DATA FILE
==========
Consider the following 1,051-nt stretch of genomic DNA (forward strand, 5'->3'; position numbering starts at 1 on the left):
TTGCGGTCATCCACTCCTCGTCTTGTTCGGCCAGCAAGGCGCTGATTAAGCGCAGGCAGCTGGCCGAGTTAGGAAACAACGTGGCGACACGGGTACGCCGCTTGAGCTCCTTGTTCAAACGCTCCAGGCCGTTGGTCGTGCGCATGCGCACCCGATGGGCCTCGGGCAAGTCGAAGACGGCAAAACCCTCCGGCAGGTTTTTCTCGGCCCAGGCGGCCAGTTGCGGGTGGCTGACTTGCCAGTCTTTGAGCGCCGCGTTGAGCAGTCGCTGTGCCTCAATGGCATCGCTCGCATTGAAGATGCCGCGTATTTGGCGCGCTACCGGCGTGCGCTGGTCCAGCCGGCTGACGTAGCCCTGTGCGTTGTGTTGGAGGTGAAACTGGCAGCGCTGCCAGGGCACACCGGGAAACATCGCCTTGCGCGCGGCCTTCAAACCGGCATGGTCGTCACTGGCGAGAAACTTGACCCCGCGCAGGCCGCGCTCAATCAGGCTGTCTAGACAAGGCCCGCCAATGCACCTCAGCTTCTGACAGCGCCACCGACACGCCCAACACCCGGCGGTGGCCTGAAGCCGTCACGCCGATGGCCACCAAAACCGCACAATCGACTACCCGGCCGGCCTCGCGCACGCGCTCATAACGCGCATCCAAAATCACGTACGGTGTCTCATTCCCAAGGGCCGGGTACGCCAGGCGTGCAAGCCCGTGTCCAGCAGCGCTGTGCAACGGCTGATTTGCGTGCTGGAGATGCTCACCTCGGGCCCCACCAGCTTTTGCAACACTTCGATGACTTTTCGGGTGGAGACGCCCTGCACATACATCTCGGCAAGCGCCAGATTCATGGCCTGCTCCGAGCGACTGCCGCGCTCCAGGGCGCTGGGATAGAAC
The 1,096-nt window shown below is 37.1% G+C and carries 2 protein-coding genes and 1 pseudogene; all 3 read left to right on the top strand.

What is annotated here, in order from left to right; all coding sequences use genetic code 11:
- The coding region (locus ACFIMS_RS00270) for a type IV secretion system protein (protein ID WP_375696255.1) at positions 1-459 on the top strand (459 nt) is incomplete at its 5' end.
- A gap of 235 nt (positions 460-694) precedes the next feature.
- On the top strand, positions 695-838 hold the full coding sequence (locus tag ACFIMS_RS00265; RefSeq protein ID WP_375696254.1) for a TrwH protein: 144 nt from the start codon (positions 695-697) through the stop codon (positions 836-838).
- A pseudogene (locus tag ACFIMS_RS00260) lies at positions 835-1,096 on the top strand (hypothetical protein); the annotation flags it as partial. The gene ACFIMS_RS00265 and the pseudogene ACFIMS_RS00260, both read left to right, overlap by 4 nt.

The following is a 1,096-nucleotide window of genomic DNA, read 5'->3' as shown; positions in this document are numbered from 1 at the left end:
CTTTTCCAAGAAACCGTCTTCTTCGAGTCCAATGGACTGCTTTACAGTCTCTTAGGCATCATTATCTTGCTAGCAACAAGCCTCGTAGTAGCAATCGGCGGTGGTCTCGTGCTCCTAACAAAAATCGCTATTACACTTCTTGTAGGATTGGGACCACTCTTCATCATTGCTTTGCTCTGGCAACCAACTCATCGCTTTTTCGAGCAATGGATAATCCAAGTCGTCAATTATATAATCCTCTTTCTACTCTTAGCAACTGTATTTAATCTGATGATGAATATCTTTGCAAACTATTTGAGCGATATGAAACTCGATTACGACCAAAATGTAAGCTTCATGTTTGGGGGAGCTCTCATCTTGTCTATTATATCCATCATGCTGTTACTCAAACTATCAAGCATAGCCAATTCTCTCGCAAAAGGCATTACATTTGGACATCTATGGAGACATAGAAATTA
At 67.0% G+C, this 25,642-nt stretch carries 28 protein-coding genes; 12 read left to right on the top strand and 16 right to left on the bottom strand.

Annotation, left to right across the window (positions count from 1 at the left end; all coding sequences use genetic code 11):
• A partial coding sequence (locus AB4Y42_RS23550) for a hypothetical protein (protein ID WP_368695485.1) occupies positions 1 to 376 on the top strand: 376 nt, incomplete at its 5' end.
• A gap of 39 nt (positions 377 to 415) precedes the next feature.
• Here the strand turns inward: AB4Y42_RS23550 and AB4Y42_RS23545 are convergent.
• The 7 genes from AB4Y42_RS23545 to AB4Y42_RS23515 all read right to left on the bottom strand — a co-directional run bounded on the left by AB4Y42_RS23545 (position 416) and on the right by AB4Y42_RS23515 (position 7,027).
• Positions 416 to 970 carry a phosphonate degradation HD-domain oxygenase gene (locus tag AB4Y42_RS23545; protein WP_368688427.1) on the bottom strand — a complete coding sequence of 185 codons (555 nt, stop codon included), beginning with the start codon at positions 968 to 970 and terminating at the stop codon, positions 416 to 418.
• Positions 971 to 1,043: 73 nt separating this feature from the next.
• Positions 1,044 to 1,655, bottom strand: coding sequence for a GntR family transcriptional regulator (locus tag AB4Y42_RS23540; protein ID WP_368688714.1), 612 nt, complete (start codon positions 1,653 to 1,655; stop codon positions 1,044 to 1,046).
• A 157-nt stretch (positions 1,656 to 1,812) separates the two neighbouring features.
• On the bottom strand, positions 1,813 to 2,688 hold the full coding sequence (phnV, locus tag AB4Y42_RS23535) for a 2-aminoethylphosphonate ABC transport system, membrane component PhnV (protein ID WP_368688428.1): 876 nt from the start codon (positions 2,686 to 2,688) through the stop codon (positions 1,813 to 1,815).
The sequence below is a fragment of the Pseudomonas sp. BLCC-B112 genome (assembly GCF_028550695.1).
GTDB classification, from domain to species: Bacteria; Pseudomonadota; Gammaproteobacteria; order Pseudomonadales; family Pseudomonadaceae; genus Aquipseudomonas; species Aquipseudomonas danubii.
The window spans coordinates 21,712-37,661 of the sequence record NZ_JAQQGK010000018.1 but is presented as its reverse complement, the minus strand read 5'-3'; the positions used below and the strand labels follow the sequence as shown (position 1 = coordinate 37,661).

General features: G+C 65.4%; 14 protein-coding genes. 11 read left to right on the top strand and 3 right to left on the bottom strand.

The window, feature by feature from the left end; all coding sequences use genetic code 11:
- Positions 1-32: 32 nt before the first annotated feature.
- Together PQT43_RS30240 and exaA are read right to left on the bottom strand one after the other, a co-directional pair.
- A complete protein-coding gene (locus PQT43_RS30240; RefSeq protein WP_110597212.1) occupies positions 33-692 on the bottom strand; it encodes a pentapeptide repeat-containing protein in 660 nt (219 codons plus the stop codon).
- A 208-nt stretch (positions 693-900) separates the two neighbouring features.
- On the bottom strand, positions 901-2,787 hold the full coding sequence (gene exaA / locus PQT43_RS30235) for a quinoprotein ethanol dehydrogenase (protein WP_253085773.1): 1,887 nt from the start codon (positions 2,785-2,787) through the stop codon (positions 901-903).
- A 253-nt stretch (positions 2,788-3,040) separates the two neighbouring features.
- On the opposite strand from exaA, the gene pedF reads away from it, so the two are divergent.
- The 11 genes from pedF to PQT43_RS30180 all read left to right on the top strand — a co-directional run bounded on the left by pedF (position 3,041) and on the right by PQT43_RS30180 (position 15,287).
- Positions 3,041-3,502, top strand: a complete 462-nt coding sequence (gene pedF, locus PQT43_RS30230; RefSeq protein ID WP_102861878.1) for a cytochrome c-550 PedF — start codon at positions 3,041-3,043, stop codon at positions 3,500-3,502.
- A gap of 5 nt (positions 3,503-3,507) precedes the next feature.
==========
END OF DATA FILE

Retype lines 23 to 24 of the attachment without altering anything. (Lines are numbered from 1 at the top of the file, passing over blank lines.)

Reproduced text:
GTDB classification, from domain to species: Bacteria; Pseudomonadota; Gammaproteobacteria; order Pseudomonadales; family Pseudomonadaceae; genus Aquipseudomonas; species Aquipseudomonas danubii.
The window spans coordinates 21,712-37,661 of the sequence record NZ_JAQQGK010000018.1 but is presented as its reverse complement, the minus strand read 5'-3'; the positions used below and the strand labels follow the sequence as shown (position 1 = coordinate 37,661).